2011 ended up being his best year on the field, but he said he suffered the most that year, and wishes he had performed poorly so he could have stepped back to address red flags.
His coach smelled alcohol on his breath at practices and would talk with him. But Ball continued to play well on the field, and he took that as an indication that he was fine.
Then, he started playing for the Broncos. Denver was "bigger, more extravagant," than Madison, he said, and "there's more accessibility to everything. More life pitfalls as well."
"Once I got to Colorado, I really, really started to spiral out because I was trying to manage my depression, but not knowing I was trying to manage it or even knowing that I had it," Ball said. "Going years and years battling depression and not really knowing it, it only started to build upon itself until it really started to tear me down mentally."
He was released from the Broncos and once he landed with the New England Patriots, he came to the realization that alcohol was ruining his NFL career. His depression turned to anger and in 2016, he was released from the Patriots following an arrest for felony domestic abuse.
"I was a smiley kid all throughout high school, college, and then I'd just turned around and committed a terrible act," he said. "So, jail helped me get to this point. But also, mainly therapy. My mother crying and forcing me into therapy was one of the biggest turning points."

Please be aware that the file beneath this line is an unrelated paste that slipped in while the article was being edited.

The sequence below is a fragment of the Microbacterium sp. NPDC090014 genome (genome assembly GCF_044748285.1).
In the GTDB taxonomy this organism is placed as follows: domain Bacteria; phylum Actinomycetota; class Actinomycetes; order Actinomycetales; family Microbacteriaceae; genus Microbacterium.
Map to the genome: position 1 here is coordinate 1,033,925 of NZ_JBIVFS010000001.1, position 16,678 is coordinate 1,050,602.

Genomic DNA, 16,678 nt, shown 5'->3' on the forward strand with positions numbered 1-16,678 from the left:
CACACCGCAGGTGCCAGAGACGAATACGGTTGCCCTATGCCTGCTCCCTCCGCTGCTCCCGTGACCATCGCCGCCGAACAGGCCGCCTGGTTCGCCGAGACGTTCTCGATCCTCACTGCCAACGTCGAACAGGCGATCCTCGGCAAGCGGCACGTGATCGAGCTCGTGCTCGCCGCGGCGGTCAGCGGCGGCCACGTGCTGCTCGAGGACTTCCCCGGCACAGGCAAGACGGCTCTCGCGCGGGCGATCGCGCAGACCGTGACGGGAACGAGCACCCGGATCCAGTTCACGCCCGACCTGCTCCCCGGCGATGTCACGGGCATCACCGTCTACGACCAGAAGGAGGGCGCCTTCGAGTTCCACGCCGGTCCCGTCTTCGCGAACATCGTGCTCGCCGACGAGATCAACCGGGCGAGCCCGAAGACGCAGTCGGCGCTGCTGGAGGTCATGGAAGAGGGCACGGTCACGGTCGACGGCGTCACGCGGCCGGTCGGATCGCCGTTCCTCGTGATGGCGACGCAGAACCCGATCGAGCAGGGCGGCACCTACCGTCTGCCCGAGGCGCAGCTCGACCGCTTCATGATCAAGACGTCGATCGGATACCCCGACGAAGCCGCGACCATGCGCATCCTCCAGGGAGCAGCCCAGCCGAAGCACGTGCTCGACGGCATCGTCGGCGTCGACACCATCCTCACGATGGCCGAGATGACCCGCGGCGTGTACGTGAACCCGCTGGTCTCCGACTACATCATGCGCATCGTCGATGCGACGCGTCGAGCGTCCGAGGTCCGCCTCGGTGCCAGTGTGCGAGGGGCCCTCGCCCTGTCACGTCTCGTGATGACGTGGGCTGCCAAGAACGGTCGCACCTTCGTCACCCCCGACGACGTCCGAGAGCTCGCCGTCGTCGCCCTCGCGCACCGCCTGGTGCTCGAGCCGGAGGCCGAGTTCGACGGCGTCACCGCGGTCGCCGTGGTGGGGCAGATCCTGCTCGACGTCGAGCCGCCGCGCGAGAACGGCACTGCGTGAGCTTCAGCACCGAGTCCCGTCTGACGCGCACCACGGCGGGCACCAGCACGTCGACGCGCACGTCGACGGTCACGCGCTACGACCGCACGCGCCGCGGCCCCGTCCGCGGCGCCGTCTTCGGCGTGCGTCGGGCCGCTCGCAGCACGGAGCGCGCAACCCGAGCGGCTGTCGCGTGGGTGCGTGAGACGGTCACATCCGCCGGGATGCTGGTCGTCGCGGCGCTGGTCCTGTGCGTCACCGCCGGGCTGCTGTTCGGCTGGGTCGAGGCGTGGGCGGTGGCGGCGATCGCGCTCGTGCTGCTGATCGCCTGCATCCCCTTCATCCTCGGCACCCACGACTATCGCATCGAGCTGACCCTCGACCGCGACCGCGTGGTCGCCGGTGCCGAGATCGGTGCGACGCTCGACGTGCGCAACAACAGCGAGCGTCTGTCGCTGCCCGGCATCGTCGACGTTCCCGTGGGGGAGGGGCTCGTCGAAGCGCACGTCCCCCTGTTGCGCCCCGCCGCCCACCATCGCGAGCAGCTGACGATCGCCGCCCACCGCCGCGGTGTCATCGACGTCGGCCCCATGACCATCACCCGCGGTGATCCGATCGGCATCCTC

At rock bottom, he had only one way back up. And he decided to make changes.
Today, he's a father and speaker. He has shared his story in podcasts and his book, titled "Nowhere to Run: Discovering Your True Self in the Midst of an Addiction."
"People are really starting to now open up and talk about mental health," he said. "Obviously, not everybody. But we're seeing on Twitter, we're seeing on social media, this push for mental health. That's a really, really great thing."
He said football wasn't the end of his journey, but instead has provided him with a platform to encourage others to seek help when they need it.
"I'm not perfect. I'm still not perfect. I'm never going to be perfect," he said. "I just wanted to grab a hold of my narrative, my story, and share the truths of it, with hope of providing hope for others to open up and create that same narrative."
Janelle Johnson, a licensed professional counselor, offered some ways to deal with feelings of intense stress. She opened the private practice Life Balance Counseling in Aurora in 2011.
She explained that when you start to feel overwhelmed, the first step is to recognize if your thoughts are rational or irrational. She recommended paying attention to your internal dialogue and physiological symptoms, such as headaches, blurred vision, heart palpitations, and trembling.
In this state, it can be difficult to effectively communicate with family, friends and peers, Johnson said. Writing your thoughts in a journal can help you sort through what you're experiencing and reflect on how those people are part of your support system.
Be gentle with yourself and give yourself grace when you become overwhelmed, she said. Taking a step back to slow down and practice self-care is commendable, she added.
"Perfectionism — that's too much pressure. I am a person," she said. "And when we're talking about athleticism, and athletes — we're looking at the whole person. That is only a part of how they identify."
The below Denver7 special provides multiple perspectives on the importance of mental health, how things have changed, and how all of us are healing after a tough year. It's a conversation we hope brings more people out of the dark and into the light.
Watch the special in the video here: